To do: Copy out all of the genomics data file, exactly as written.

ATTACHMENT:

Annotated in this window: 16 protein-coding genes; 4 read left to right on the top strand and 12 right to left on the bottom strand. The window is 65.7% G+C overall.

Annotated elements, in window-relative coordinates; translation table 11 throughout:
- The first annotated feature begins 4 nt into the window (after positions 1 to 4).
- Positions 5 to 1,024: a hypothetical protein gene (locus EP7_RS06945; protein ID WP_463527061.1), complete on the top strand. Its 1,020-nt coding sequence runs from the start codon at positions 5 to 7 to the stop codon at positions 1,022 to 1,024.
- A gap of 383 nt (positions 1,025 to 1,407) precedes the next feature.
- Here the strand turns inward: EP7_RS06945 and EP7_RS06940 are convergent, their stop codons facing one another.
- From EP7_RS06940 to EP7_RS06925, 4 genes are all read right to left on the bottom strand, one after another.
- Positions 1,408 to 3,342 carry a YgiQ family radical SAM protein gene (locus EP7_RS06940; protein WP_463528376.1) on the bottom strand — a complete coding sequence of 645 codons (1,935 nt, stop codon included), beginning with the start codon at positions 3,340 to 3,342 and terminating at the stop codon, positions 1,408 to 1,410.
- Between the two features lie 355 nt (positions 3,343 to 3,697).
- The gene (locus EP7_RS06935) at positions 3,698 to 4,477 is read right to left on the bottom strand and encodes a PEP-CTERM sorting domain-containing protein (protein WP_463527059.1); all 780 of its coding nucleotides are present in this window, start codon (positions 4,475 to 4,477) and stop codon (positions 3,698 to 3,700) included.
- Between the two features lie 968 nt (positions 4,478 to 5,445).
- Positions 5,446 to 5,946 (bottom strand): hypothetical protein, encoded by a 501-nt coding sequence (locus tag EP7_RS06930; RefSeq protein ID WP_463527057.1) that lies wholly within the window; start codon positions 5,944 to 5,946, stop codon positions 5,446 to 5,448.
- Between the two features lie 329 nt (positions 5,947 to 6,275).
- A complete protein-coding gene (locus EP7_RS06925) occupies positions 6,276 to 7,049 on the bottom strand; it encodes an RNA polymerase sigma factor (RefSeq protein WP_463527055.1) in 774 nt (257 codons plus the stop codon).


Annotated in this window: 16 protein-coding genes; 4 read left to right on the top strand and 12 right to left on the bottom strand. The window is 65.7% G+C overall.

Annotated elements, in window-relative coordinates; translation table 11 throughout:
- The first annotated feature begins 4 nt into the window (after positions 1 to 4).
- Positions 5 to 1,024: a hypothetical protein gene (locus EP7_RS06945; protein ID WP_463527061.1), complete on the top strand. Its 1,020-nt coding sequence runs from the start codon at positions 5 to 7 to the stop codon at positions 1,022 to 1,024.
- A gap of 383 nt (positions 1,025 to 1,407) precedes the next feature.
- Here the strand turns inward: EP7_RS06945 and EP7_RS06940 are convergent, their stop codons facing one another.
- From EP7_RS06940 to EP7_RS06925, 4 genes are all read right to left on the bottom strand, one after another.
- Positions 1,408 to 3,342 carry a YgiQ family radical SAM protein gene (locus EP7_RS06940; protein WP_463528376.1) on the bottom strand — a complete coding sequence of 645 codons (1,935 nt, stop codon included), beginning with the start codon at positions 3,340 to 3,342 and terminating at the stop codon, positions 1,408 to 1,410.
- Between the two features lie 355 nt (positions 3,343 to 3,697).
- The gene (locus EP7_RS06935) at positions 3,698 to 4,477 is read right to left on the bottom strand and encodes a PEP-CTERM sorting domain-containing protein (protein WP_463527059.1); all 780 of its coding nucleotides are present in this window, start codon (positions 4,475 to 4,477) and stop codon (positions 3,698 to 3,700) included.
- Between the two features lie 968 nt (positions 4,478 to 5,445).
- Positions 5,446 to 5,946 (bottom strand): hypothetical protein, encoded by a 501-nt coding sequence (locus tag EP7_RS06930; RefSeq protein ID WP_463527057.1) that lies wholly within the window; start codon positions 5,944 to 5,946, stop codon positions 5,446 to 5,448.
- Between the two features lie 329 nt (positions 5,947 to 6,275).
- A complete protein-coding gene (locus EP7_RS06925) occupies positions 6,276 to 7,049 on the bottom strand; it encodes an RNA polymerase sigma factor (RefSeq protein WP_463527055.1) in 774 nt (257 codons plus the stop codon).